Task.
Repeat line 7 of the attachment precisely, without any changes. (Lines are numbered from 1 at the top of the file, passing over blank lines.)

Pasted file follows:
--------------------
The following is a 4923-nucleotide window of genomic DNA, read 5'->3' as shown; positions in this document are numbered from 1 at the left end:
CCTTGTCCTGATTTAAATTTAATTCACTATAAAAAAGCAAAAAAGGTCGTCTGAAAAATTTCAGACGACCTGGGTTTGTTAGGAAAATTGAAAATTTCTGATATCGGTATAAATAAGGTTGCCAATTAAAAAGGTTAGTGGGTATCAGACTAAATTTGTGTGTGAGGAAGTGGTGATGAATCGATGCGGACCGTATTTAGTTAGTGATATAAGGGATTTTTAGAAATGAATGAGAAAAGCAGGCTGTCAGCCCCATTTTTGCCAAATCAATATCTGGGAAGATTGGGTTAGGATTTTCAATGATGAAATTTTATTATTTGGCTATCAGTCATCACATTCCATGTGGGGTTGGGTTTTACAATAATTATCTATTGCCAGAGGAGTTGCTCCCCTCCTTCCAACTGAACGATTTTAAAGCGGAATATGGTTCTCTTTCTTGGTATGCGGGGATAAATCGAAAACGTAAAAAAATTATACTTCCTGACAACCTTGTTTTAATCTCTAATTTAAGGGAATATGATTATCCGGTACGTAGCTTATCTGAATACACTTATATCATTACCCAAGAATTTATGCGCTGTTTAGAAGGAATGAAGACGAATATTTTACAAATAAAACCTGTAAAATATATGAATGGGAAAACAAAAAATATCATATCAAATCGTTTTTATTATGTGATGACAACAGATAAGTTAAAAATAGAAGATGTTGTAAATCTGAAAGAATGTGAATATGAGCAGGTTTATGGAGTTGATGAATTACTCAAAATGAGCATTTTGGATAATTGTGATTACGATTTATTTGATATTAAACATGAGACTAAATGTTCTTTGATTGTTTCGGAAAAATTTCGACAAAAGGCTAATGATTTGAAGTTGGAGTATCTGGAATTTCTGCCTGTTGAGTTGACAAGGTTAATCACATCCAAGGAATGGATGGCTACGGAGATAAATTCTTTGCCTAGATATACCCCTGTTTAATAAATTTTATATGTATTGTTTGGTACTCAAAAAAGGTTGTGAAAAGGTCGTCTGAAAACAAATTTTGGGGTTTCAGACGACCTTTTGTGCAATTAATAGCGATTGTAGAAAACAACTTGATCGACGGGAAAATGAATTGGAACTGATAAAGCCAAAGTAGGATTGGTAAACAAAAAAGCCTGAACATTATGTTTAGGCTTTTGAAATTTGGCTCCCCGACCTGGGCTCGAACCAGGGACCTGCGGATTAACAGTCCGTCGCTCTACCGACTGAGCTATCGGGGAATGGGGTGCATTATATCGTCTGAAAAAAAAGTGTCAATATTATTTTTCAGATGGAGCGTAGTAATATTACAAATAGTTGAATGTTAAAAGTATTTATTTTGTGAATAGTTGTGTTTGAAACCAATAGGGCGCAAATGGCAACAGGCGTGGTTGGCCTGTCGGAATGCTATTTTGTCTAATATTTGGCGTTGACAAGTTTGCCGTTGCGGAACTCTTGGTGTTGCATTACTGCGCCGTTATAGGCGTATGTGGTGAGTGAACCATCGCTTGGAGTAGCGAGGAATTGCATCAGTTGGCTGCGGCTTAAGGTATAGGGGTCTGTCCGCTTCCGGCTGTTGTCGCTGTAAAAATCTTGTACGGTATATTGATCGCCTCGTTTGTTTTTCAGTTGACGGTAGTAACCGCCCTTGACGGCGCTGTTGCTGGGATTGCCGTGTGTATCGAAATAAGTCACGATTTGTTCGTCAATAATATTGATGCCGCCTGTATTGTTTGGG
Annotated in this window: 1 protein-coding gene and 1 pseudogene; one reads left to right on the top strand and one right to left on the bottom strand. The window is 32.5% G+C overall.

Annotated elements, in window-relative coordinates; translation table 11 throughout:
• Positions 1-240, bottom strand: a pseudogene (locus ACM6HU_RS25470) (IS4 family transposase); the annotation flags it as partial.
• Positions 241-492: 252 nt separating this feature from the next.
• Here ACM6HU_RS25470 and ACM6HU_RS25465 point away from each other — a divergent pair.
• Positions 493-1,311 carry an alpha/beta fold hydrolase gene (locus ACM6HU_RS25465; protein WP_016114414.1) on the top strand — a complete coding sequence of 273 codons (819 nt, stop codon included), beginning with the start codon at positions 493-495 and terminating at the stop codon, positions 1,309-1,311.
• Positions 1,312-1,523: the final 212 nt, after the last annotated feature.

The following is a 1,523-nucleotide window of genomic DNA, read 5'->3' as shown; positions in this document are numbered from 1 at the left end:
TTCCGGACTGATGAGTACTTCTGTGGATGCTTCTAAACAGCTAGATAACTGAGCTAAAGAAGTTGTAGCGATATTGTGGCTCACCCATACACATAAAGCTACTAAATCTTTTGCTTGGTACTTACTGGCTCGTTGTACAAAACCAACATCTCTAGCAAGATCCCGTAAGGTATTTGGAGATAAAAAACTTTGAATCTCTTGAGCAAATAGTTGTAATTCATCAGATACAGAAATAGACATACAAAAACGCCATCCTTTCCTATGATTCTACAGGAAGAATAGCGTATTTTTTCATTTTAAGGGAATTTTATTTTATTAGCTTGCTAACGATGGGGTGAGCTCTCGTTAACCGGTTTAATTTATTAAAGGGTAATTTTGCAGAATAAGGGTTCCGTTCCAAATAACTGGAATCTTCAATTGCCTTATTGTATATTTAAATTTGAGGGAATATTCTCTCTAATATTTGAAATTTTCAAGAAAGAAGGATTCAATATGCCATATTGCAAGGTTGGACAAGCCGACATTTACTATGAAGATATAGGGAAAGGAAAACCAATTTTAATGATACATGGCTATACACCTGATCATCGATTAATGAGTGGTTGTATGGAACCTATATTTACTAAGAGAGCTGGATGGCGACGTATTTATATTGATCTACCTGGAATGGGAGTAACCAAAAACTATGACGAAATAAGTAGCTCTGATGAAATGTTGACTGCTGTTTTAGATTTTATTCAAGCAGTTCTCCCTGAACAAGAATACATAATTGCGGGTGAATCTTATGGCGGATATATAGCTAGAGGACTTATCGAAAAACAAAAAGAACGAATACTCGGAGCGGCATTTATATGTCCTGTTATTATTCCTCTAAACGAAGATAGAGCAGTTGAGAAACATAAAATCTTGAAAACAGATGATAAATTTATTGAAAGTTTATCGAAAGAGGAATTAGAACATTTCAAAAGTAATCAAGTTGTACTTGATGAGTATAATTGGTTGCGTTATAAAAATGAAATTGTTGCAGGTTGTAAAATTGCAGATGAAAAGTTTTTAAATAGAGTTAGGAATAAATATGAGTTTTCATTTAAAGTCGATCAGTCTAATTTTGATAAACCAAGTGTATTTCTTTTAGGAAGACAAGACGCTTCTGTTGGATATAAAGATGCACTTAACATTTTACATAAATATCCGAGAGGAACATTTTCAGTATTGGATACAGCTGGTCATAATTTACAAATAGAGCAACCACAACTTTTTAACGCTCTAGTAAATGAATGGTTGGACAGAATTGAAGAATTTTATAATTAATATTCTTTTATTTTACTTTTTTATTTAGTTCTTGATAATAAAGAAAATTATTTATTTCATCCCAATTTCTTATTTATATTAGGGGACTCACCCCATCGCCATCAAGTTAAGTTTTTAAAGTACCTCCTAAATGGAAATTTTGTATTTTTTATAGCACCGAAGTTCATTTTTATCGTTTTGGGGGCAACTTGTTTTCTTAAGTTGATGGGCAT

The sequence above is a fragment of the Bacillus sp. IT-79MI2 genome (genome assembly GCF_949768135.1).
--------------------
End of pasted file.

• Here ACM6HU_RS25470 and ACM6HU_RS25465 point away from each other — a divergent pair.